The Longest Bridge in Victoria Is a 8,473-Foot Behemoth
Australia’s West Gate Bridge, which spans the Yarra River in Melbourne, is remarkable. Measuring 8,473 feet, it’s more than the longest in Victoria, it’s the third longest bridge in Australia.
Building such a massive structure wasn’t easy. The project took over ten years to complete and required additions decades later. The platform collapsed several years into construction, leading to loss of life and several years of delay in construction.
Despite hardships, the bridge is a vital pathway for commuters and shipping services today. The bridge is the primary form of transit between suburbs and business districts, accommodating an average of 200,000 vehicles a day.
A Feat of Engineering That Unnerves Some Drivers
West Gate Bridge became an iconic skyline silhouette from the day construction began. The platform rises a full 190 feet above the river at its highest point, with minimal visual support indicators beyond the box supports underneath. Due to the height, drivers on the platform may experience wind forces. At some angles, commuters are unable to see land or water beneath them. Upon completion in the 1970s, the bridge had lower-side guards. Later construction raised the height of the guards in response to heavier traffic as well as reduction of risk to drivers. While the bridge accommodates a large number of passengers daily, at completion the estimated daily traffic was 40,000 vehicles. Commuters often face delays due to congestion.
The Bridge That Almost Wasn’t
Before constructing the West Gate Bridge, the local government considered building a tunnel under the river. When a cost analysis proved expenses would be equal, officials decided upon a bridge. Building a bridge provided more flexibility to commuters and commercial shipping vehicles. Construction began in 1968. The original design specified that the vehicle platform be high enough to allow ferries and boats access to travel under the structure.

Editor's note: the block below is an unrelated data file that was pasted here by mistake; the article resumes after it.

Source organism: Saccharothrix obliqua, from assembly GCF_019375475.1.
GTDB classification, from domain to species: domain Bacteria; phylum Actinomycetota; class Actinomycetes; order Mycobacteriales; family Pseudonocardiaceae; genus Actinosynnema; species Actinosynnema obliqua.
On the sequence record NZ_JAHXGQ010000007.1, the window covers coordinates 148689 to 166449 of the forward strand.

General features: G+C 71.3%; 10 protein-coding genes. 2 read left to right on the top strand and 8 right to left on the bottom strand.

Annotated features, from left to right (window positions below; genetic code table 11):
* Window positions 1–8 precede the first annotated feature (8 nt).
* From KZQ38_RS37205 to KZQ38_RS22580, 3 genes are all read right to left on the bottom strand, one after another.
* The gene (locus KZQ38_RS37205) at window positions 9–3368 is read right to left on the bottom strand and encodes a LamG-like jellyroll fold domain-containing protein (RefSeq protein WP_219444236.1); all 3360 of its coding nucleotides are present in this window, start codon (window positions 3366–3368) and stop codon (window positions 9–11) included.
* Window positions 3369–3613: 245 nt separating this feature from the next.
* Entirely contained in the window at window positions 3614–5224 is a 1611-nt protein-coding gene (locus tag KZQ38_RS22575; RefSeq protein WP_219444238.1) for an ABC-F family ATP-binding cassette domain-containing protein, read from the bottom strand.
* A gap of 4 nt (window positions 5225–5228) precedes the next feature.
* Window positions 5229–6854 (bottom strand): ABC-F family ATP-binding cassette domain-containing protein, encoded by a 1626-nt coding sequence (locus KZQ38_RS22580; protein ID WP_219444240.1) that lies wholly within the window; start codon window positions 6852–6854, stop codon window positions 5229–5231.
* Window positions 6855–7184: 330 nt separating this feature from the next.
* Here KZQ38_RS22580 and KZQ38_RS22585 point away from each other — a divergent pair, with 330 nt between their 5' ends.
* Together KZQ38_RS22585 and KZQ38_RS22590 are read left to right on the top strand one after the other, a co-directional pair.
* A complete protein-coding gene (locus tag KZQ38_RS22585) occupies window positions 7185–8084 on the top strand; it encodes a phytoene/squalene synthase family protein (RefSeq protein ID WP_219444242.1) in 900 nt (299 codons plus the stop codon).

The Largest Industrial Accident in Australia
Just two years into the construction, a nearly 400-foot portion of the bridge collapsed on October 15, 1970. Before the collapse, a buckle and a small gap had appeared on the platform. Construction crews brought in weighted crates in an attempt to correct the buckle. Workers loosened some stays on support structures to allow movement. The weight was too great for the weakened portion, and the section collapsed. An investigation by officials later revealed that some of the construction materials used in the section that collapsed were faulty. Following the tragedy, construction halted for revision of the design. Construction, following new safety plans, resumed in 1972. Following completion, construction workers paid for and placed a plaque bearing the names of those killed in the collapse under the bridge.